Companies that implement automation successfully make sure their workforce is fully engaged throughout the process. Employees need to be transparently informed about the impact automation will have on their roles, with an emphasis on the benefits. The workforce will likely be excited to learn of fewer weekend shifts, less mandatory overtime, and easier social distancing. One study showed that up to 40 percent of workers were worried that they would lose their job to automation. This fear is not fully unfounded; in the U.S. it is expected that 39 to 79 million jobs may be replaced by AI and automation by 2030. Resistance from fear of job loss is sure to dampen the expected outcomes of the implementation; therefore, it’s important to stress the benefits to employees who will remain employed alongside the automation.

Automation needs to match employee tasks, so it’s important to explain new solutions to employees in terms of the activities they replace. Employees are most open to adopting automation when it helps them complete activities that are physically demanding or repetitive, such as lifting heavy objects, bending down, or moving carts. In messaging about automation, emphasize the strenuous or tedious tasks the new solution will eliminate from their job description.

The messaging needs to be able to move in both directions. Employee feedback is critical to gauging how the transformation is going. Mechanisms to receive formal and informal feedback allow leadership to identify barriers to adoption, uncover concerns and fears, and work through problems directly with employees.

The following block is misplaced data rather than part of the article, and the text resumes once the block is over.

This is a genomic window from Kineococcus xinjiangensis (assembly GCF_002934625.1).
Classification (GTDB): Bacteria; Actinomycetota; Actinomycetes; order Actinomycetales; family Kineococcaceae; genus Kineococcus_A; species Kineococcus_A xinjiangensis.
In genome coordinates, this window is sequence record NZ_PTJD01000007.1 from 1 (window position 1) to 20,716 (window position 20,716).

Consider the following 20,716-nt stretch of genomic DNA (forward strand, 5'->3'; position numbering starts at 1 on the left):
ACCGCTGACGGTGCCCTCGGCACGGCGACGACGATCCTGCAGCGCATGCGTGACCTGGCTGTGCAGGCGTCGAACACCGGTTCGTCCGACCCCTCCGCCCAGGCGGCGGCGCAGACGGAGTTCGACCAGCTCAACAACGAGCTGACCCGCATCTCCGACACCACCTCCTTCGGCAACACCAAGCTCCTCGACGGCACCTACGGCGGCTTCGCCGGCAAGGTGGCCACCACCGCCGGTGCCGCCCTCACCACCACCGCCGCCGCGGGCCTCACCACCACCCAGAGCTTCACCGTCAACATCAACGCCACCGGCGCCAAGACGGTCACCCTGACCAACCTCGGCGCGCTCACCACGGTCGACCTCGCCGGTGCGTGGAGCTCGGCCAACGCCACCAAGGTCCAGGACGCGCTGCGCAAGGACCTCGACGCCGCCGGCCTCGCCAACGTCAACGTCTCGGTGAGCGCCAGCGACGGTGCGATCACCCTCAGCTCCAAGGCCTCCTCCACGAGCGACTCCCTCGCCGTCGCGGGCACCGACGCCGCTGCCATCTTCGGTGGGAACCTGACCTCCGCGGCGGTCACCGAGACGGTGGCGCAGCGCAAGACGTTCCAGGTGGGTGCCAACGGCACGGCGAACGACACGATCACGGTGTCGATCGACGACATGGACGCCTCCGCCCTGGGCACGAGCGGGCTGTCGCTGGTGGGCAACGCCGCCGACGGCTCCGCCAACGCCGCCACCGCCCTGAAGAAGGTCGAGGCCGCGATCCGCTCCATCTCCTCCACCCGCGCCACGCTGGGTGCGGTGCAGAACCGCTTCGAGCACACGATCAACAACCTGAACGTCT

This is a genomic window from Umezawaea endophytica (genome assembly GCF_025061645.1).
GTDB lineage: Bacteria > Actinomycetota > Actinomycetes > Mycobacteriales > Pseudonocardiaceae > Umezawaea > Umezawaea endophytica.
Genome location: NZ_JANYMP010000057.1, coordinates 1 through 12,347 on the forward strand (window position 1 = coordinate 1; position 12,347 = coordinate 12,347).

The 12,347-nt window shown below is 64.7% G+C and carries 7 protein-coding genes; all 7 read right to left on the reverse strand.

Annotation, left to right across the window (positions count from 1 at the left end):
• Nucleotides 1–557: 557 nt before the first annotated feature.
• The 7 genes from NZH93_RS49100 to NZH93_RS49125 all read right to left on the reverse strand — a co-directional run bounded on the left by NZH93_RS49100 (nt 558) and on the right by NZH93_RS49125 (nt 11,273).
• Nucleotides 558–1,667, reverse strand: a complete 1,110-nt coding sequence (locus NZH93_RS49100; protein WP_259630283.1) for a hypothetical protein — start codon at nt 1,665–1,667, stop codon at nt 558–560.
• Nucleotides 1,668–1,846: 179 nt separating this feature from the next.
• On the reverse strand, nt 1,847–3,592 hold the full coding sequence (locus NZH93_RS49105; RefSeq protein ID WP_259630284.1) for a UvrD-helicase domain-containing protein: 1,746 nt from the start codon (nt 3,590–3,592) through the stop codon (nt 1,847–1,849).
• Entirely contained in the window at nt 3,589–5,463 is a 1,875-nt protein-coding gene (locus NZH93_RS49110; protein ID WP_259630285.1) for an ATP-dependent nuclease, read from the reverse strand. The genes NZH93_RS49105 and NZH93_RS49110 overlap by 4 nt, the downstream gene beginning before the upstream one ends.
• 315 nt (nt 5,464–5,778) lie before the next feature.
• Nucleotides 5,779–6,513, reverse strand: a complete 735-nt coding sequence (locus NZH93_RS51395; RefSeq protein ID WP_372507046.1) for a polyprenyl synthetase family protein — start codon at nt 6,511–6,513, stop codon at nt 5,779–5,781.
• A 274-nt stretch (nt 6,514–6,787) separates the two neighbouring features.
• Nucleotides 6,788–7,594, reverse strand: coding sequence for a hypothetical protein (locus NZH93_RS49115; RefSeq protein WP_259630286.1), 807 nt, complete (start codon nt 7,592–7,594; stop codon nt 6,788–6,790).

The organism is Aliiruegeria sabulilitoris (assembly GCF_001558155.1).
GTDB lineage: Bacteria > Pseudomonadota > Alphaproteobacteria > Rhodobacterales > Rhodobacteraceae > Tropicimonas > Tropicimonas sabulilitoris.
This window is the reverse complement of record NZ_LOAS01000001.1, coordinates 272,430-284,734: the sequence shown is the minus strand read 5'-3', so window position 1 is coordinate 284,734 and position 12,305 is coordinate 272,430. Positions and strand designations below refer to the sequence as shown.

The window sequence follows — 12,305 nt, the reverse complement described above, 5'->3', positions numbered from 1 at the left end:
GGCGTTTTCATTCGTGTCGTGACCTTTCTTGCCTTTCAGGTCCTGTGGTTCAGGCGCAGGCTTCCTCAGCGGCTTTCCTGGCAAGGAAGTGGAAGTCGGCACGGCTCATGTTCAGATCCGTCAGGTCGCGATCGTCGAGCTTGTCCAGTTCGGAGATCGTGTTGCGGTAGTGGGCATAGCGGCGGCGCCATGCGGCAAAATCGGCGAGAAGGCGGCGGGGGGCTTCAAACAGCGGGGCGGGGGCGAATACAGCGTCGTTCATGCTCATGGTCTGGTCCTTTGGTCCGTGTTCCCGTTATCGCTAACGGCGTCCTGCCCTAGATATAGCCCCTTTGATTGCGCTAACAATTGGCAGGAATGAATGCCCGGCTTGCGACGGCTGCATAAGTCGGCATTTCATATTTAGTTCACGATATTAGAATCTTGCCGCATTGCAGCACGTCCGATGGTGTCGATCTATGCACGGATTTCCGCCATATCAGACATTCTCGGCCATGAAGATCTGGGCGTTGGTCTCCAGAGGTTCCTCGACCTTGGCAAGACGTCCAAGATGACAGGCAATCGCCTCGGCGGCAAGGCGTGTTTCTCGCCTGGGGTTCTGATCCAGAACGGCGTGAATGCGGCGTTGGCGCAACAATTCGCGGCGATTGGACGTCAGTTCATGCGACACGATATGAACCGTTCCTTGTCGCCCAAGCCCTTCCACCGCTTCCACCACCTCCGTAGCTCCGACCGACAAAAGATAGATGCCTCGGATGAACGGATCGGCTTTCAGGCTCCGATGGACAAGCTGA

1. Capability: Train your associates

To achieve maximum value from an automation investment, some workers may need to be upskilled.   Unfortunately many workers feel their current training offerings are insufficient and do not lead to growth in skills or opportunity. Any training done in relation to the transformation should be considerate of the employee base and address the various learning styles and needs of the workforce.

While usually unintentional, it is common for there to be significant skill gaps between associates working on the day and night shifts. This inevitably leads to hidden tensions between workers of different shifts and variation in how the same operation is performed across shifts. Orienting your training around automation transformation is an opportunity to more closely align workers’ skill sets, standardize processes, and mitigate cultural disparities across shifts.